The difference between men's and women's unpaid work
has probably halved over the last 40 years,
and we're probably 40 years off - you know, two generations -
off full equality still.
There seem to be universal norms that prohibit male laundry.
But if some men were wary of domestic appliances,
then there was one electrical gadget that did hold an irresistible appeal.
I even had an electric drill,
thanks to my wife's insistence on home improvements.
Rising home ownership and a scarcity of tradesmen
kick-started a DIY epidemic.
Do It Yourself magazine, "for the practical man about the house",
was born in 1957, and the premier work tool was the electric drill.
On one occasion I actually did use a power drill, and go straight through an electric wire,
which caused mayhem, because it happened on Christmas Eve,
and led to a whole series of domestic problems which we hadn't anticipated.
Oh, Daddy, for Pete's sake, stop messing about.
Never mind, dear, we'll manage somehow.
If father wants to play about being an electrician,
we mustn't begrudge him a little clean fun.
They are the bane - DIYers.
I've seen sockets wired off lighting circuits,
and joints on cables that are buried
in the plasterwork with a bit of insulation tape round them.
You go down to your local hardware store,
where they have got sockets and cable,
and I guarantee there's always somebody down the aisle
looking at, picking things up and putting them back down again
thinking, "How can I wire a socket?"
and they don't know what they're doing but they're having a go.
More often than not, you can get a call on a Monday morning
or even late Sunday afternoon, when somebody's tried to put a light fitting up
they'd bought from the local store
and got all the cables and wiring mixed up and blown the fuses.
Usually when you get there, the wife says,
"I told him to leave it alone, we should have phoned an electrician,"
but of course, men being men, they never listen. They always like to have a go.
The worse case of DIY and electricity
is they plaster the wall all round the light switch
and the water gets through to the light switch.
Water's a conductor to a certain extent
and it can short from the power, obviously, to the water.
And you have a whole electrified wall because the wall
has got wet plaster, so it's wet and 240 volts.
You may just feel it and jump and
that'll teach you a sharp lesson not to do it again,
but if it's a fairly big shock
and you hold something that's live, we call it,
it makes the muscles of the hand contract so you can't let go,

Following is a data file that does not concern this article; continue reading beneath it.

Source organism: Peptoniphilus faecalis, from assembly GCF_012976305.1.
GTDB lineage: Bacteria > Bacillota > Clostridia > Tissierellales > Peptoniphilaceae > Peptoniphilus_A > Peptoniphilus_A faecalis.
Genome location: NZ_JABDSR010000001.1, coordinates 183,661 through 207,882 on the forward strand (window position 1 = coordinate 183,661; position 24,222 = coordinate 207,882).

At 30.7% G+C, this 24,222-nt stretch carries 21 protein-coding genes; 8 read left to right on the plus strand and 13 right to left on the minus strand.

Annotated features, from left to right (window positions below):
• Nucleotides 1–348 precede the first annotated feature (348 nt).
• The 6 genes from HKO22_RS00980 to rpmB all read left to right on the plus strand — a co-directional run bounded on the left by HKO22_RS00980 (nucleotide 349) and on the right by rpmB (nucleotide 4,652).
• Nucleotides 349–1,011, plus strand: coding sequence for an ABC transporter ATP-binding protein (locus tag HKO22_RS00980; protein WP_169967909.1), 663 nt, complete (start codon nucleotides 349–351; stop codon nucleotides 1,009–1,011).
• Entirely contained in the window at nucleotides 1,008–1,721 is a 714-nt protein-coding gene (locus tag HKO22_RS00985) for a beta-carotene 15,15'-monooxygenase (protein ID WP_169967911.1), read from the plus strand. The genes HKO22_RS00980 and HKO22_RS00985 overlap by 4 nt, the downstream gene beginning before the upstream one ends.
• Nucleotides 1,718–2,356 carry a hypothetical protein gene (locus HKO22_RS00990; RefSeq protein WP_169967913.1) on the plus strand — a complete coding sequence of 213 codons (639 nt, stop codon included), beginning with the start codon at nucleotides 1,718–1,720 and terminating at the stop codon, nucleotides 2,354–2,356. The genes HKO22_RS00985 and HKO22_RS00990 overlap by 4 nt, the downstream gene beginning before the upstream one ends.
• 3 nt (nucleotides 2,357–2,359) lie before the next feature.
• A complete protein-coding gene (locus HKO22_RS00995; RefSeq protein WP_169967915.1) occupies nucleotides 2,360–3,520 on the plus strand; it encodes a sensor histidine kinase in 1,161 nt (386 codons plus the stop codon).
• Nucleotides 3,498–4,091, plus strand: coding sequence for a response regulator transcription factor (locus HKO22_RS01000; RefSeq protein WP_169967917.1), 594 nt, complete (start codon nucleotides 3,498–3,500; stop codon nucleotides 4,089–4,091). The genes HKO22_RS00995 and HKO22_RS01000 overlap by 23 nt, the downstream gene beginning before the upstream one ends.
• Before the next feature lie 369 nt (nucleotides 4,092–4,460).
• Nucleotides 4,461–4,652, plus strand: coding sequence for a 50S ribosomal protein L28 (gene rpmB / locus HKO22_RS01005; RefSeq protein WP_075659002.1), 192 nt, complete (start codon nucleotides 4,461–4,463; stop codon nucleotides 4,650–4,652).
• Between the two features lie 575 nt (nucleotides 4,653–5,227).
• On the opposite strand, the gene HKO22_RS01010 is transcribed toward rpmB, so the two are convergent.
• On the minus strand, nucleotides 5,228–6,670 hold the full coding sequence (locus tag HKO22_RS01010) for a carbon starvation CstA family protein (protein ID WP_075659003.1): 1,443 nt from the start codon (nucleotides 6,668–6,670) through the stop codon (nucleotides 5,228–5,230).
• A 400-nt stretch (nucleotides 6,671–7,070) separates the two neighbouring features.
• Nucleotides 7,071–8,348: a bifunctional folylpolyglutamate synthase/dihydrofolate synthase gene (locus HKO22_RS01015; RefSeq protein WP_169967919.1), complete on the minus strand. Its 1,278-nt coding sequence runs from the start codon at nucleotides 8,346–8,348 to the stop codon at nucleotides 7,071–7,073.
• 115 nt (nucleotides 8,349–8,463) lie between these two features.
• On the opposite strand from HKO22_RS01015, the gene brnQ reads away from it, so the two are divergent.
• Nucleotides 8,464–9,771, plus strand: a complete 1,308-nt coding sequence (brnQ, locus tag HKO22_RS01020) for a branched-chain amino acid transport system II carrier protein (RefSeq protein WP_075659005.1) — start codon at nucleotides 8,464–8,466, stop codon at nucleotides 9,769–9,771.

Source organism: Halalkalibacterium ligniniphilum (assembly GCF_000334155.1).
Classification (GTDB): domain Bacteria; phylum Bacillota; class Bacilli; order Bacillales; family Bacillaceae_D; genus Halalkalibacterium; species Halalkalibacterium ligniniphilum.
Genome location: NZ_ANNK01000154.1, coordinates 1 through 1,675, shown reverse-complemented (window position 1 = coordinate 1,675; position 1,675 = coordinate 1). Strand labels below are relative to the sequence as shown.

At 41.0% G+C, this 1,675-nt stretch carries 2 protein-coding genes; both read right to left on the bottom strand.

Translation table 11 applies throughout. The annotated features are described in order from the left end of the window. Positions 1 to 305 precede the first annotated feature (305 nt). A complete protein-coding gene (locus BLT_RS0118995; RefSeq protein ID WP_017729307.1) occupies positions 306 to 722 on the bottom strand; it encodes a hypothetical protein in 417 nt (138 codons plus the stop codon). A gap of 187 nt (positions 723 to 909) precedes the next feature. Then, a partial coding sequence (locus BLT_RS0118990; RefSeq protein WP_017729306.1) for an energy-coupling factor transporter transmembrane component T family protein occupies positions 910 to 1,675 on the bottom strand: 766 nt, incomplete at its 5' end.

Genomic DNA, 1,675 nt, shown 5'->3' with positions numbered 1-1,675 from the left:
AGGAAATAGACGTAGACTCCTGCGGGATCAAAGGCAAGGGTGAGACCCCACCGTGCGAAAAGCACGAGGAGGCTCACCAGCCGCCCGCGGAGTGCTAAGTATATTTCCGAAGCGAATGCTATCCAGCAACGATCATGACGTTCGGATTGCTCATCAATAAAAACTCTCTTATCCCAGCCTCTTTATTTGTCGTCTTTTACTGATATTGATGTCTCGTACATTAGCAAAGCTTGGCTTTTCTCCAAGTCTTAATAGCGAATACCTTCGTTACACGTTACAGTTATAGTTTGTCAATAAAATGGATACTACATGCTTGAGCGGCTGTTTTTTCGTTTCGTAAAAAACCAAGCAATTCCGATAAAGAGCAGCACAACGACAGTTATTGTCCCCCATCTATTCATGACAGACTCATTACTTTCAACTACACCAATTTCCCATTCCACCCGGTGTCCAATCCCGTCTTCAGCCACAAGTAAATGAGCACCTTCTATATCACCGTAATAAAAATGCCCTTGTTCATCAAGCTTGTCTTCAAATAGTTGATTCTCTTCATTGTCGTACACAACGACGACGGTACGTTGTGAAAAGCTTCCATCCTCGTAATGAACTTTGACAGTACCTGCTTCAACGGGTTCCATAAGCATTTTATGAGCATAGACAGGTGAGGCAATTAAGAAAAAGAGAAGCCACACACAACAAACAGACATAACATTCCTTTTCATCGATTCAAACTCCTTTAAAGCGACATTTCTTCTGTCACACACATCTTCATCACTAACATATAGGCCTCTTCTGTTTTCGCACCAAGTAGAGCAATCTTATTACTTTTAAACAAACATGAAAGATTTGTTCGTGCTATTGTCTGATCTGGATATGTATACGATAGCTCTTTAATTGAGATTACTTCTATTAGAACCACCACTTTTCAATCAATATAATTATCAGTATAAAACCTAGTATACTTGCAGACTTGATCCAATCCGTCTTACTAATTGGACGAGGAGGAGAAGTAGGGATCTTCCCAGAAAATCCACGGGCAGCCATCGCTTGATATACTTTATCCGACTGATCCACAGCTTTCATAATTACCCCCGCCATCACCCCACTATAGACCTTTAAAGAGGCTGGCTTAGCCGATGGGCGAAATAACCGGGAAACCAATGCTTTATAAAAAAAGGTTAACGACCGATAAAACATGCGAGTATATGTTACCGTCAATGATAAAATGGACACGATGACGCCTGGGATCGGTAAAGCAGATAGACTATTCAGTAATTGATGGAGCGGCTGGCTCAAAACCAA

and that is a real problem because it's not just the hand that's getting the electricity,
it travels right through the body and that will stop the heart beat.
And you don't even need to be
a DIYer to feel the full force of the Grid.
HE SINGS Brrrr!
So the government and other bodies produce
a lot of literature and films and so on, describing how to use
electricity appliances safely and what might happen if you didn't.
-Use electricity wisely or it may kill you.
You only need one little arc to spark, you can generate
a fire from there and the whole building can be destroyed
and that's not unusual at all.
I've been investigating fire for something like 40 years.
There's no such thing as an easy fire investigation. It all has to be done
carefully and methodically, very much like archaeology.
You work your way through, narrowing it down until you find out
sometimes the particular appliance or wire that's been damaged.
Every year there's about 40,000 accidental fires in the home
and 60% of these involve electricity in some form or other.
The potential for the British to blow themselves up with
their own appliances didn't escape the attention of the authorities.
In an attempt to improve safety,
in 1947 the British standard plug had been introduced.
The British standard plug is a sort of bulldog of a design.
It's a big stubborn chunky thing
that's not going to go anywhere in a hurry.
It's very different from those nasty cheap continental plugs
which flop around and wobble in the wall.
What made a British standard plug distinctive is several things.
First, it was a three-pin plug. Secondly, the earth pin was slightly longer,
so that would actually go into the socket first,
and also it had a fuse inside it,
so that if there was a problem then the fuse would cut the current out.
All you do is just put in the appropriate fuse,
to suit the appliance to which this plug is connected.
Of course, the first thing the public does when new features
are introduced is they find a way of getting round it,
and they find adaptors and they find other things to do
that actually circumvent the safety procedures.
Sockets and plugs just seem to have a life of their own.